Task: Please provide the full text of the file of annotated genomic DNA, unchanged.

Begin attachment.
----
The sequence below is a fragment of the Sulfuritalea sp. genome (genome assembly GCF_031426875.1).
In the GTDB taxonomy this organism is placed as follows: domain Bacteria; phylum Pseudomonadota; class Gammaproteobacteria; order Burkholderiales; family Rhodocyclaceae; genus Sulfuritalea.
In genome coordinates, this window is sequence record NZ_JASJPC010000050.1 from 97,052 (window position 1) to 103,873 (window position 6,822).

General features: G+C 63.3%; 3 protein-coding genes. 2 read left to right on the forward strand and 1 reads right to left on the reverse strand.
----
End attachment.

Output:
The sequence below is a fragment of the Sulfuritalea sp. genome (genome assembly GCF_031426875.1).
In the GTDB taxonomy this organism is placed as follows: domain Bacteria; phylum Pseudomonadota; class Gammaproteobacteria; order Burkholderiales; family Rhodocyclaceae; genus Sulfuritalea.
In genome coordinates, this window is sequence record NZ_JASJPC010000050.1 from 97,052 (window position 1) to 103,873 (window position 6,822).

General features: G+C 63.3%; 3 protein-coding genes. 2 read left to right on the forward strand and 1 reads right to left on the reverse strand.